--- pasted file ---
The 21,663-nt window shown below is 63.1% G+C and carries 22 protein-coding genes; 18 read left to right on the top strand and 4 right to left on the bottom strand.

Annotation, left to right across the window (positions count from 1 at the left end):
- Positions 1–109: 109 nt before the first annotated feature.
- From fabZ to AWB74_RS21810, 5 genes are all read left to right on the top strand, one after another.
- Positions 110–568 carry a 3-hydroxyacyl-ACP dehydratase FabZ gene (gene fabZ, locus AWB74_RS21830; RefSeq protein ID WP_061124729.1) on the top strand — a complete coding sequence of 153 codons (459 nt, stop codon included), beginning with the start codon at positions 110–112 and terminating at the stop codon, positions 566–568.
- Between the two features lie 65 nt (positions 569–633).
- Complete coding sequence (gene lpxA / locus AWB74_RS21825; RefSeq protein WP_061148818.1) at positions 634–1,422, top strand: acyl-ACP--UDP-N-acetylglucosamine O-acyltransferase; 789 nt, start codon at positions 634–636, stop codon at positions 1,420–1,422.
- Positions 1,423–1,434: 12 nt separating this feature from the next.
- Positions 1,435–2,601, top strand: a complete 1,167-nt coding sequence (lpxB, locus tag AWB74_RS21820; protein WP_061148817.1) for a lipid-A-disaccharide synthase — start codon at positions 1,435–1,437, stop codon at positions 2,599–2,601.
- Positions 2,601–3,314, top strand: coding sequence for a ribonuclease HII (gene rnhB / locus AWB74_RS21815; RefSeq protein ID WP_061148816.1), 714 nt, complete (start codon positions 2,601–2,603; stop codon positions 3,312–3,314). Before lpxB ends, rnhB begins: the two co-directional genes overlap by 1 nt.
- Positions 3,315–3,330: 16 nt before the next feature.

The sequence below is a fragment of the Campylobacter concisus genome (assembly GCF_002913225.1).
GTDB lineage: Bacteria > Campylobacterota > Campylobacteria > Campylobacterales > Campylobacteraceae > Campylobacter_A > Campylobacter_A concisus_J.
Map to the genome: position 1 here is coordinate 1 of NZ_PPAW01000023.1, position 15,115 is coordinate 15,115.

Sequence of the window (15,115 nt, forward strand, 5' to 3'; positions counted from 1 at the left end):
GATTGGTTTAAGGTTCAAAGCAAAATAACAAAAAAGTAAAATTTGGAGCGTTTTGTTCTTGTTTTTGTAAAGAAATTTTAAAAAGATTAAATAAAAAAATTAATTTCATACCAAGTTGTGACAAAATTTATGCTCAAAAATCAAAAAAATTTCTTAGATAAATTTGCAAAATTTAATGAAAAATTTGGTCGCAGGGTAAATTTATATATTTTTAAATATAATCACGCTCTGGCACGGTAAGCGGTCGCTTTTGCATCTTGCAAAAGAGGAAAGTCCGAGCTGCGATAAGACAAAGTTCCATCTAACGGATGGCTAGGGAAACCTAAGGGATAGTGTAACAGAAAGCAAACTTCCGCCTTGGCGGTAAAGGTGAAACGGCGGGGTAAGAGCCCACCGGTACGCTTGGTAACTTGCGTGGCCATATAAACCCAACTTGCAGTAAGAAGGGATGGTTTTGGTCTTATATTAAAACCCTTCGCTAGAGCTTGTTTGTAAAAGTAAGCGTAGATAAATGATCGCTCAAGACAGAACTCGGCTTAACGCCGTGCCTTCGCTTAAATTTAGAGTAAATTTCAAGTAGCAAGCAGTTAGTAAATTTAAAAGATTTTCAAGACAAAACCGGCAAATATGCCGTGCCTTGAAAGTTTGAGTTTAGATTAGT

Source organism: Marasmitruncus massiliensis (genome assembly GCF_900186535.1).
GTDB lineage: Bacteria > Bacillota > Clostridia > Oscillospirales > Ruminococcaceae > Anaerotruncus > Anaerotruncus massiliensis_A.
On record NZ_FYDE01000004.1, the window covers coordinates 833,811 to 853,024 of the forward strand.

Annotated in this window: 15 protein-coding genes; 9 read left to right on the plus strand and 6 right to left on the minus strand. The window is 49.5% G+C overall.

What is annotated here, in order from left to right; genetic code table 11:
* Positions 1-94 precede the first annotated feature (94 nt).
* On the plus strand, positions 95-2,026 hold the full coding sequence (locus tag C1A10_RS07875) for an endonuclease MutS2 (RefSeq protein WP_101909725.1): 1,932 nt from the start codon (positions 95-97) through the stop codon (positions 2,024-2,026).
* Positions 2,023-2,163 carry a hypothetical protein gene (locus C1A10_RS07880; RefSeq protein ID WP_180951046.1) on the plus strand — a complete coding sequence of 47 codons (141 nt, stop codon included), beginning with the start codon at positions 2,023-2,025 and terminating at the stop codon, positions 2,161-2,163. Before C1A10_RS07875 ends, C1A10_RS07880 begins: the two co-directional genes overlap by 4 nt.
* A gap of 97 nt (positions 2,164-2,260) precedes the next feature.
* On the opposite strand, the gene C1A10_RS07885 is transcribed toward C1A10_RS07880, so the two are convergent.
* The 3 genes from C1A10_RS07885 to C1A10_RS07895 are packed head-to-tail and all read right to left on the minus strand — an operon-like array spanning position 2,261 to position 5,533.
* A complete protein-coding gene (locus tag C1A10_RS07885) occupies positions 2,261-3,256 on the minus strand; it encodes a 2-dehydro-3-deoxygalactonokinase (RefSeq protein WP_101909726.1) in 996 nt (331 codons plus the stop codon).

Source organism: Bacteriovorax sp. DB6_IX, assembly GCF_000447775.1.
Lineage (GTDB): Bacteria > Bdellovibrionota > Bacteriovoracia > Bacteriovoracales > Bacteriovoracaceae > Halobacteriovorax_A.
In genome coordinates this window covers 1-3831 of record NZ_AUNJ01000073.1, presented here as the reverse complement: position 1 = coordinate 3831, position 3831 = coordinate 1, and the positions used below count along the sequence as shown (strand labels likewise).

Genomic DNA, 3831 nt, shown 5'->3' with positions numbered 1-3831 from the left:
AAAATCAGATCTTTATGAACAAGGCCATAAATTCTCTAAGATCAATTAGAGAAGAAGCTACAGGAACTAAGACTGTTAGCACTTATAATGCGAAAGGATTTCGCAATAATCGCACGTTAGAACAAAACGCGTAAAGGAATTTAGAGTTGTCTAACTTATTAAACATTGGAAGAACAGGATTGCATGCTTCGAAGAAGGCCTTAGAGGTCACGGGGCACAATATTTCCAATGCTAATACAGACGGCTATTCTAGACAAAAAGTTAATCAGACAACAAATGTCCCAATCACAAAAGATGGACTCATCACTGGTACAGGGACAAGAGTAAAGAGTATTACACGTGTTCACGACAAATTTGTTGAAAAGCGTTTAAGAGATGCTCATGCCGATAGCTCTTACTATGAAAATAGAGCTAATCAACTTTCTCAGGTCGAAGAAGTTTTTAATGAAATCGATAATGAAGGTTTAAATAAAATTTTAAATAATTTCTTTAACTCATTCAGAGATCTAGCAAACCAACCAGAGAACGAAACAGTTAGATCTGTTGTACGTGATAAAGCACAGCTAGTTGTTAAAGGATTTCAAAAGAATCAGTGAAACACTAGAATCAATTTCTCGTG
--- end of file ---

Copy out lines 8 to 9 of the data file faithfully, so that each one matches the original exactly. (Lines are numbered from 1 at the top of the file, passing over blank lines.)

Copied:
- Positions 1,423–1,434: 12 nt separating this feature from the next.
- Positions 1,435–2,601, top strand: a complete 1,167-nt coding sequence (lpxB, locus tag AWB74_RS21820; protein WP_061148817.1) for a lipid-A-disaccharide synthase — start codon at positions 1,435–1,437, stop codon at positions 2,599–2,601.